Construction materials sounds like one of the most boring, mundane places to invest. After all, concrete has been around since ancient Rome, right? This may be true, but the reality is, pretty much everything about modern society starts with this incredibly important industry. It's also full of innovation, driven by science, and just as concerned with developing renewable and environmentally sustainable products as organic farming can be. And it's a huge industry.
In 2014, total construction spending is expected to be nearly $1 trillion in the U.S. alone, making it one of the largest industries, and it's dotted with companies of nearly every shape and size. Add in the fact that construction is still on the soft side as the country continues to recover, and now could be a great time to invest in this cyclical industry. Let's take a closer look at what exactly the construction materials segment is, and maybe you can use that information to find some great places to invest.
What is the construction materials industry?
Essentially, these are companies that produce raw and finished goods that are used in construction. The industry is largely made up of large companies like global concrete maker Cemex, and wood products giant Weyerhaeuser. You also have steel companies like Nucor, which manufactures a number of products specifically for the construction industry.
What it's not, however, is building products. This can be a bit of a gray area, but the best way to think about it is that building products tend to be factory-produced finished goods, like lighting fixtures, air conditioning units, cabinets, and other non-structural stuff. Construction materials are often the base components that make up the walls, frame, and foundation of a structure.
How big is the construction materials industry?
In a word, enormous:
Of course, construction materials is just a subset of this, as the spend above includes all government and private construction, both commercial and residential. The construction materials industry is the foundation of every construction project, whether it's the asphalt for a multimillion dollar highway project, or the gypsum wallboard for a $20,000 kitchen remodel.
How does the construction materials industry work?
With few exceptions, the products in this industry are rarely sold to the end user. Typically, a manufacturer -- take Boise Cascade, for example -- will produce its product -- like plywood, for instance -- and sell it to a distributor. The distributor will then supply construction professionals, who will use the material to produce a finished good, like a house or an office building.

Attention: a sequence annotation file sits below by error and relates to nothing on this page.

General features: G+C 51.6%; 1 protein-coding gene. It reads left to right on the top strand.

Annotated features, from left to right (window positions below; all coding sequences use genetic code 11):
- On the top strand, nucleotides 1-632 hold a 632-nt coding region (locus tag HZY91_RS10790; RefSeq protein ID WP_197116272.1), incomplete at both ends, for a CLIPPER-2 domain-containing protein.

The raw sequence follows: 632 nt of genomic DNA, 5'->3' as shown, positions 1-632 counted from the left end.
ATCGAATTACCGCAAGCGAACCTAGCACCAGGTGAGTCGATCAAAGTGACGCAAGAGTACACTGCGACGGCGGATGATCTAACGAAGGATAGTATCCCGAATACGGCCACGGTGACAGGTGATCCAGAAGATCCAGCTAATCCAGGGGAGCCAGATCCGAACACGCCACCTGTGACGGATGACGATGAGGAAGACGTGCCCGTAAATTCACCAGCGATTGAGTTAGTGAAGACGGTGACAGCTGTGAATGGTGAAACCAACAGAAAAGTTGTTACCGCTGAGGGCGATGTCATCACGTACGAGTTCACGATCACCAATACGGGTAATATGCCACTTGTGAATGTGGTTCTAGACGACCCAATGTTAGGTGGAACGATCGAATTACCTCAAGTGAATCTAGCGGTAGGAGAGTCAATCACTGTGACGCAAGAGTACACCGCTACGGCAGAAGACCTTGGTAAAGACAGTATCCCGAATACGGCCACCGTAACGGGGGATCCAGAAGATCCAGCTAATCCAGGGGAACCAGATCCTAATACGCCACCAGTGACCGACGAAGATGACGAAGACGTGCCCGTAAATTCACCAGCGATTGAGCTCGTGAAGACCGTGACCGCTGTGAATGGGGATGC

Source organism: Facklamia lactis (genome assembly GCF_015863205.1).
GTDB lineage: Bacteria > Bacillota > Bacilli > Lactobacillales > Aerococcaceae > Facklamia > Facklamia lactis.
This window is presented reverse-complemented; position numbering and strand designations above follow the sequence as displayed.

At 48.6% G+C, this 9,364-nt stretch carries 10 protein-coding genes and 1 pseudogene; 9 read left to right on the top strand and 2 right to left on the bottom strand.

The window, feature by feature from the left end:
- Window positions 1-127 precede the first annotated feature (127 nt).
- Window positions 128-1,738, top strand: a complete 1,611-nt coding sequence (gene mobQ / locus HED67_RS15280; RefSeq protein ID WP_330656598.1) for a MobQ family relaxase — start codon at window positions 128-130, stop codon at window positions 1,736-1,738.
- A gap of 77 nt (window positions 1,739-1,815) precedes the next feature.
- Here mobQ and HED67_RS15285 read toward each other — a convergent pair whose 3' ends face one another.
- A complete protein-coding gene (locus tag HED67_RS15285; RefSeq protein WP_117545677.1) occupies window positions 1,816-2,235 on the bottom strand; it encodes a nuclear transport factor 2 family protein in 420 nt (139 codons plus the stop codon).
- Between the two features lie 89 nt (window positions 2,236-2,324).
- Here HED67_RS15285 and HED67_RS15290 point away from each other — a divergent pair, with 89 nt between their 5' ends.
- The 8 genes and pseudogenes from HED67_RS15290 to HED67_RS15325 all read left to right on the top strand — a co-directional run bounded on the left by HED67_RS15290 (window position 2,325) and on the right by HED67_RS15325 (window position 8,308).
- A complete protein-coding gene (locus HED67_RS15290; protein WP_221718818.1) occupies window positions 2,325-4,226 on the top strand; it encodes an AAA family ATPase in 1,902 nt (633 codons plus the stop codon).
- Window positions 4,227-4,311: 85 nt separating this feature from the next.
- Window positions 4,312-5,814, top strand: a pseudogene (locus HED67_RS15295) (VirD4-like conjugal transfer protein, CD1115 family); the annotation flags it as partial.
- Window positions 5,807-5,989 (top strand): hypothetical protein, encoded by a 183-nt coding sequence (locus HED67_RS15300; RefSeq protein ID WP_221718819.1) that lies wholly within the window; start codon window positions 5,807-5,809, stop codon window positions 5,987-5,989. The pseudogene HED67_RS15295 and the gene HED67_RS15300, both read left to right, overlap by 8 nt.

Construction materials companies often sell their products to manufacturers, as well, who can use these raw materials to produce finished goods that are incorporated into a final product. For example, a concrete company might supply a manufacturer of parking lot bumpers. The point is, these companies are typically behind the scenes, and not consumer-facing, though many are driven by consumer demand based on the health of the overall economy.
What drives the construction materials industry?
The table above illustrates quite well how much it's driven by the rest of the economy. The reality is, new construction projects largely rely on a healthy consumer economy. A business won't just build a new warehouse because the owner wants it: It relies on customer demand of its product or service, which is itself a product of a healthy economy to support that demand.
This, in turn, drives residential construction projects -- as does population expansion. But what it really boils down to is that the construction industry -- and, therefore, construction materials -- is heavily dependent on a healthy, vibrant economy.
From an investing perspective, this means that companies in this industry can be quite cyclical, riding the wave up in a booming economy, and often faltering on the downturn. These companies, due to the nature of producing these products, often have very high fixed costs. When things slow down, those fixed costs can really hurt the bottom line until fixed costs can be lowered through activities like idling plants and reducing labor headcount. Needless to say, these are hard things to do, and can take a lot of time; that can compound the losses.
What's the point? Be sure you consider cyclical risk when investing in this industry.
Jason Hall has no position in any stocks mentioned. The Motley Fool recommends Nucor. Try any of our Foolish newsletter services free for 30 days. We Fools may not all hold the same opinions, but we all believe that considering a diverse range of insights makes us better investors. The Motley Fool has a disclosure policy.